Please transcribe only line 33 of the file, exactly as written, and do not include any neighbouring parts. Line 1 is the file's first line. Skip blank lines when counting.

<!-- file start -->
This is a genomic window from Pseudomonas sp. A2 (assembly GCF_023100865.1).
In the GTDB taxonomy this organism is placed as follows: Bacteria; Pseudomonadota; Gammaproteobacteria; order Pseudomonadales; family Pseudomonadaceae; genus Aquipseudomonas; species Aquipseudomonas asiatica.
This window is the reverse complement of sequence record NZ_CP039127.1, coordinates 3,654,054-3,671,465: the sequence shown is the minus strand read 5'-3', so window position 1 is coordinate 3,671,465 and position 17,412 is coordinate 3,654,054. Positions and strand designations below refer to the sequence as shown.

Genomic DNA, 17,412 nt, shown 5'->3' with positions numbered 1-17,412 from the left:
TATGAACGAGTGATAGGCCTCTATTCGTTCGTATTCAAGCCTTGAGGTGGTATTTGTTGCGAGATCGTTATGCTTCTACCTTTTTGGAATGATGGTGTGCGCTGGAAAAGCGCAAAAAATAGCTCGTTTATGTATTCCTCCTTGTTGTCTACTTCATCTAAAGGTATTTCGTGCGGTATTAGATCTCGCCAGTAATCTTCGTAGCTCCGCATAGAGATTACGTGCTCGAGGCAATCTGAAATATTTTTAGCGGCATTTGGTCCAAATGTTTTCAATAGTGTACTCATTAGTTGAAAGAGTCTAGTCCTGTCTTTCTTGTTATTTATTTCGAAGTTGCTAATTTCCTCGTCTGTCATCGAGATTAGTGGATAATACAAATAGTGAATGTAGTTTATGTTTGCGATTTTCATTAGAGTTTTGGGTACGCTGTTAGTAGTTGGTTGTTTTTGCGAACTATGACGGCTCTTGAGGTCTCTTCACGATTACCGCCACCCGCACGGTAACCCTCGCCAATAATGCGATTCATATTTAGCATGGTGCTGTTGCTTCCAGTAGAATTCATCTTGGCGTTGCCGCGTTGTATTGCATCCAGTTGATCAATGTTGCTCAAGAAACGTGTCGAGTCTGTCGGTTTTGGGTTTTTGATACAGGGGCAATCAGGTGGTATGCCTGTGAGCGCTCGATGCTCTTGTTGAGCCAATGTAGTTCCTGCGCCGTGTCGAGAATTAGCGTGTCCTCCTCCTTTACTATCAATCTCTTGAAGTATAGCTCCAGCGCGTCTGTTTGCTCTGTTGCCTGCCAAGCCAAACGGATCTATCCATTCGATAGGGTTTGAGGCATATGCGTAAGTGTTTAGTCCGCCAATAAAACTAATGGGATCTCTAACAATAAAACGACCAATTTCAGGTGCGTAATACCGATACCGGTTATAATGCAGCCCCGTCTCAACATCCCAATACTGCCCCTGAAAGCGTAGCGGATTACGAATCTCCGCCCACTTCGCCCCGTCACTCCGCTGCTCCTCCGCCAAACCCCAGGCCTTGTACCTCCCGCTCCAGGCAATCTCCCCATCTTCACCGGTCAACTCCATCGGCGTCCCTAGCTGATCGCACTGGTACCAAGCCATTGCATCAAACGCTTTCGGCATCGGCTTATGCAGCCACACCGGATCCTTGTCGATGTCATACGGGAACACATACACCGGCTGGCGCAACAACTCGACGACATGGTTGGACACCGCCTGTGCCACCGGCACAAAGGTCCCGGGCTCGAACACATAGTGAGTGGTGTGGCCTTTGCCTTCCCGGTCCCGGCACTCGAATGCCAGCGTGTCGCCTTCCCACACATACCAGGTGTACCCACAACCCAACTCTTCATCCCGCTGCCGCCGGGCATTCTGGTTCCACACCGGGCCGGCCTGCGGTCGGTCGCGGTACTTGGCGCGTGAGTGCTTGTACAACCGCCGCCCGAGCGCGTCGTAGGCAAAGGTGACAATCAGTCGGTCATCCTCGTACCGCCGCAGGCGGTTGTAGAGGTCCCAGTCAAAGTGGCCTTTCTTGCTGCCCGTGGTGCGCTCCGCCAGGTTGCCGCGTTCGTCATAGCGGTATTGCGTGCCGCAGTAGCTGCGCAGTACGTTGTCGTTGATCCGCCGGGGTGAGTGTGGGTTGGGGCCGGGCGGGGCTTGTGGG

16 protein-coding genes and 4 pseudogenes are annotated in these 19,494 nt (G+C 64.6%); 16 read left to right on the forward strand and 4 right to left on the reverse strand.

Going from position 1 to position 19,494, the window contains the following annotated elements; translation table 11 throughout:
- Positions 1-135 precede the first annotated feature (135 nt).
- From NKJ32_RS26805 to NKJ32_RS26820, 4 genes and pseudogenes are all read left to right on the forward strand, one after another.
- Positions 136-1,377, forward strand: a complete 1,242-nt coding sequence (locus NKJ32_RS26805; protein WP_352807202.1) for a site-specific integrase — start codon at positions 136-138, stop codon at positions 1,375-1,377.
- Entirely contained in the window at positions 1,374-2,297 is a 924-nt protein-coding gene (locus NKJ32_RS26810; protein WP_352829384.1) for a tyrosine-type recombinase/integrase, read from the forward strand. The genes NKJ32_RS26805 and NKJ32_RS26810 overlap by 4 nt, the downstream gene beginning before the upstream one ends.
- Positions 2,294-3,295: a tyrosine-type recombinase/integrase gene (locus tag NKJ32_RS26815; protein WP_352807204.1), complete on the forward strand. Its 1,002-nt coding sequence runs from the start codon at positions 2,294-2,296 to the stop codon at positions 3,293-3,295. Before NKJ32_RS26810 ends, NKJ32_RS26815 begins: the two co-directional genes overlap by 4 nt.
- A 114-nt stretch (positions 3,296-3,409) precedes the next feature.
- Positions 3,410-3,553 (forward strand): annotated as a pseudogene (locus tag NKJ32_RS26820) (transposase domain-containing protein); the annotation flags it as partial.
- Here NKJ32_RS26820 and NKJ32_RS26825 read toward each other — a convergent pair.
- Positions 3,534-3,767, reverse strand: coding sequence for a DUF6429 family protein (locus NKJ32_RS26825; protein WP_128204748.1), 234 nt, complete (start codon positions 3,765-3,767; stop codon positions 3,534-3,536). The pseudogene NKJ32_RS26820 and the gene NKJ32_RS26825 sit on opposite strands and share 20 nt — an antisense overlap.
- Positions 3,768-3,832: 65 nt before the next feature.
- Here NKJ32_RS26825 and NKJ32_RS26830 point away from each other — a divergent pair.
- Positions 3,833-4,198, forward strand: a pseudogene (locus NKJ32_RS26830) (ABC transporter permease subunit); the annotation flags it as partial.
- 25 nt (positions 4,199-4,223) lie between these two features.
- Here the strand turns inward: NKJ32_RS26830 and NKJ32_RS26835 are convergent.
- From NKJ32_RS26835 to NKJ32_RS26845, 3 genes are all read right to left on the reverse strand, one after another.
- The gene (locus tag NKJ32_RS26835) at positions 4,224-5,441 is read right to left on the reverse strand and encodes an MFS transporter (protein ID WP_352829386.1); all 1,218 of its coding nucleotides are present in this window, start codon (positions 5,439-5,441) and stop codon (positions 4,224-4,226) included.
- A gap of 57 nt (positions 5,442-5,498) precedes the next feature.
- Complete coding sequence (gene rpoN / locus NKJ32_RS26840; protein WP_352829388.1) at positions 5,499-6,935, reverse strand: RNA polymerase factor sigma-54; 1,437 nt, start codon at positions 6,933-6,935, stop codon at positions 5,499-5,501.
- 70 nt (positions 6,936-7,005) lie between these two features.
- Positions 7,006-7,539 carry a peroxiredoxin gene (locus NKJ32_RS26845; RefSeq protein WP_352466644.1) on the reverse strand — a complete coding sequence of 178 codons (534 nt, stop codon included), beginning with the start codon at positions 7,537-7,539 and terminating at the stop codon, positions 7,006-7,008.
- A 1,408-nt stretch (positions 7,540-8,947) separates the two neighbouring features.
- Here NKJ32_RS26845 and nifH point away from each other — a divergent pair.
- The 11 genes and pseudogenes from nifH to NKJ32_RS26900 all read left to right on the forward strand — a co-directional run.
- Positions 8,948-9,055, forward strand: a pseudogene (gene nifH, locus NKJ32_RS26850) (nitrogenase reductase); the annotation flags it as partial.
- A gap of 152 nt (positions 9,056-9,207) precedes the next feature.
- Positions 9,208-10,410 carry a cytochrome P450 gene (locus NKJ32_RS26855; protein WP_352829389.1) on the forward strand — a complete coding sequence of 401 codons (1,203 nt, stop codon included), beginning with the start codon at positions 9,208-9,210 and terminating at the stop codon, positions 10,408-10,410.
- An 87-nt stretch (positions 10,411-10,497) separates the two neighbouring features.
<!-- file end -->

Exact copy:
- Positions 9,208-10,410 carry a cytochrome P450 gene (locus NKJ32_RS26855; protein WP_352829389.1) on the forward strand — a complete coding sequence of 401 codons (1,203 nt, stop codon included), beginning with the start codon at positions 9,208-9,210 and terminating at the stop codon, positions 10,408-10,410.